When you are researching the last frost dates there are several things that you must take into consideration. For example, if there are any significant bodies of water near where you live, for example, the sea or a large lake, this can have an impact on the last frost dates. Furthermore, things such as mountains and other sloped terrain could alter the date of the last frost.
For the most part, frost dates are given by town, so it is important to look up your nearest town and go with that. In the main, these dates are pretty accurate with typically six out of seven years being correctly predicted. But again, take this with any other relevant factors because if it happens to be a year where the date is wrong, your plants could suffer.
When Is The Last Frost Date in the UK?
There are many resources online that will give you accurate last frost dates, but if you want to get as close to average as possible, you could use a last frost date calculator. There are several of these sprinkled around the web, but we would recommend the Garden Focused one which is usually very reliable.
However, since many people don’t have time to be making calculations, we have put together a short list of some of the most commonly searched last frost locations in the UK, for your convenience.
|Location||Average Last Frost|
|Newcastle Upon Tyne||21-30 April|
|Saint Helens||21-30 April|
|St Ives||11-21 March|
|West Bromwich||21-30 April|
Getting your Vegetables outside as soon as possible is important for plant health and will increase your yield although if you put them outside too early, the poor UK weather could be hugely detrimental and even kill off your plants before they have had the chance to mature. Keep this last frost date in mind when growing vegetables in the UK if you want to enjoy your homegrown produce.
Garden Doctor Tips
“Although you may have a ‘date in mind, always check the next few weeks weather forecast as last frost dates are an average and not a given!”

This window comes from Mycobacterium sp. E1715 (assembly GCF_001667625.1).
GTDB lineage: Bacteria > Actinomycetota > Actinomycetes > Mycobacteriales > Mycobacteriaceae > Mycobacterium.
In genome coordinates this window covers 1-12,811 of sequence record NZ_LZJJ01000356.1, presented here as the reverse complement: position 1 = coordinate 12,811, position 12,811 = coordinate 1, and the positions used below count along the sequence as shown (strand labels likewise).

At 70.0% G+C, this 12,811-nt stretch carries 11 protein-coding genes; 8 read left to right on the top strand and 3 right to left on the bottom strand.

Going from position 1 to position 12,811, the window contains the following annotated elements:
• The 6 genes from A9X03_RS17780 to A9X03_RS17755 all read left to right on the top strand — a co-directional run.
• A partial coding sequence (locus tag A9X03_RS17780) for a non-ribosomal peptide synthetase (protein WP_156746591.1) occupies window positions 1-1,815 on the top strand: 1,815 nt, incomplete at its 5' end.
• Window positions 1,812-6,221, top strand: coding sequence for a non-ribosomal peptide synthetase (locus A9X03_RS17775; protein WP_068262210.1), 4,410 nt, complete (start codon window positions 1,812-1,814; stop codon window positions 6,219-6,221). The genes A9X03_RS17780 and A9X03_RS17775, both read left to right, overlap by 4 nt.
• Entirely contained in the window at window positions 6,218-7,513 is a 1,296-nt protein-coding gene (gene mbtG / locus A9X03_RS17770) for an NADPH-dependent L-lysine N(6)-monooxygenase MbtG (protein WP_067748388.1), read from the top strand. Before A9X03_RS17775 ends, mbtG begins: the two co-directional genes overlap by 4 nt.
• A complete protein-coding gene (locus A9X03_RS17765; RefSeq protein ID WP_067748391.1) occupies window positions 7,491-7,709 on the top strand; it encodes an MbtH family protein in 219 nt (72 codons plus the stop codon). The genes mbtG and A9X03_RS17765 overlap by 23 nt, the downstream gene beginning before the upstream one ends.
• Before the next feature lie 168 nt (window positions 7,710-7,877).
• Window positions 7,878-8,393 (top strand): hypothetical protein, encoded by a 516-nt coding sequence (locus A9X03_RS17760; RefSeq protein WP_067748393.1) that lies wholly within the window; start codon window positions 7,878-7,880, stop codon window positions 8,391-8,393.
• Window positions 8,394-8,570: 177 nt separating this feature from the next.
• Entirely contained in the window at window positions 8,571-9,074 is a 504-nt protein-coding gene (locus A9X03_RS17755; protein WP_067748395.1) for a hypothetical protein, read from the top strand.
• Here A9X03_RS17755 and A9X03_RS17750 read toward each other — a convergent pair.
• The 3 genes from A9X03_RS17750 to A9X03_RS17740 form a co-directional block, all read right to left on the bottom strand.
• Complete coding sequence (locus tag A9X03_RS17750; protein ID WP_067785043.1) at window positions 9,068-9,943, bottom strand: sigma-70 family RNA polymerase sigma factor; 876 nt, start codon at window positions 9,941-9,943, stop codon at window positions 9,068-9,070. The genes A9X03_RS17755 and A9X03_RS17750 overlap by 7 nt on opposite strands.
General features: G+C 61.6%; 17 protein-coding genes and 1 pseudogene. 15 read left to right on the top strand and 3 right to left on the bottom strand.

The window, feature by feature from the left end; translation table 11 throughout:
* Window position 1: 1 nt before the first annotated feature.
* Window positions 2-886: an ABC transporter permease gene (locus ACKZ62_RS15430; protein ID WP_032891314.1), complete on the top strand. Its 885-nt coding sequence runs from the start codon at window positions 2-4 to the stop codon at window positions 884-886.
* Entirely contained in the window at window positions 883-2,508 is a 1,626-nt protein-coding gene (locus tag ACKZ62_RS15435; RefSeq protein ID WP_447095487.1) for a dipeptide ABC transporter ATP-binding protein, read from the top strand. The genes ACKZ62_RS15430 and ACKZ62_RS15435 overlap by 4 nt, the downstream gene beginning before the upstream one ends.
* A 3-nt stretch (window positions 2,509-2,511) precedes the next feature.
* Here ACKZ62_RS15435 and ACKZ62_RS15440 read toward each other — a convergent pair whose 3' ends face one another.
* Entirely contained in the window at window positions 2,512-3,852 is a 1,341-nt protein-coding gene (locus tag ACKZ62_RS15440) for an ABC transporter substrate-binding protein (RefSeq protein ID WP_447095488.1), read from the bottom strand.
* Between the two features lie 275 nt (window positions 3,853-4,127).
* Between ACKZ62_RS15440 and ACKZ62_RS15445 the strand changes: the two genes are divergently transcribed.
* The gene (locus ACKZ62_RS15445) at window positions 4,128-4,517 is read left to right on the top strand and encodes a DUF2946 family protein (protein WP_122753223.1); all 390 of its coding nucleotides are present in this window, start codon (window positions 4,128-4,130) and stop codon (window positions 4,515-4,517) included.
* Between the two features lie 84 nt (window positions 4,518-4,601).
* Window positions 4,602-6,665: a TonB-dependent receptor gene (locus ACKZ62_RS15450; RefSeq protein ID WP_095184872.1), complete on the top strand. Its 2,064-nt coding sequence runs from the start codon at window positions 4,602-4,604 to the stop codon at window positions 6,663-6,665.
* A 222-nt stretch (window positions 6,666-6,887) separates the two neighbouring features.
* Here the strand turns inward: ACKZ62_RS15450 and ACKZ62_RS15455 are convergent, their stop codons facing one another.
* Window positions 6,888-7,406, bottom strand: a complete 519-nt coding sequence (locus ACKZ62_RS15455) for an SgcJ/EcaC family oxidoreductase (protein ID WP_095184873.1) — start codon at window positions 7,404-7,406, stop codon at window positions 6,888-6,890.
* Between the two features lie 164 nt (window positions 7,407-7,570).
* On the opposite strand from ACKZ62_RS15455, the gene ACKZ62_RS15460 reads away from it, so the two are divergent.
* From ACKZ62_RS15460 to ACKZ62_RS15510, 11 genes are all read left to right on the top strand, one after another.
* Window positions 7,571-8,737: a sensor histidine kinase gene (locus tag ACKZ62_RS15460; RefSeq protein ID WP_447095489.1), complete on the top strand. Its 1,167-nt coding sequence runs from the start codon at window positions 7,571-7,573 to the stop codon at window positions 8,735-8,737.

“If you are worried about another frost after putting your vegetables out, you can use a fleece tunnel to protect your infant crops!”
“In late winter and early spring, it is a good idea to add a nice layer of mulch to your vegetable garden to provide warmth and protect from frost!”
“If in any real doubt, wait a couple of weeks until after the average last frost date in your area to give you a much larger chance of avoiding an unexpected frost!”
Frequently Asked Questions
There is no definitive last frost date that covers the whole UK. The date of the last frost is worked out using an average of previous years. The last frost date in the UK can vary greatly across the nation with Aberdeen in Northern Scotland being around the beginning of May and London being the middle of March.
The average last frost date in Norfolk is approximately 1 - 10 April.
The average last frost date is the date where a region can expect its last frost meaning that many plants & vegetables can be sown or transplanted outside without the risk of the weather damaging the plants. This date is not fixed and is worked out using an average of a previous number of years so planting on a particular date still carries an element of risk.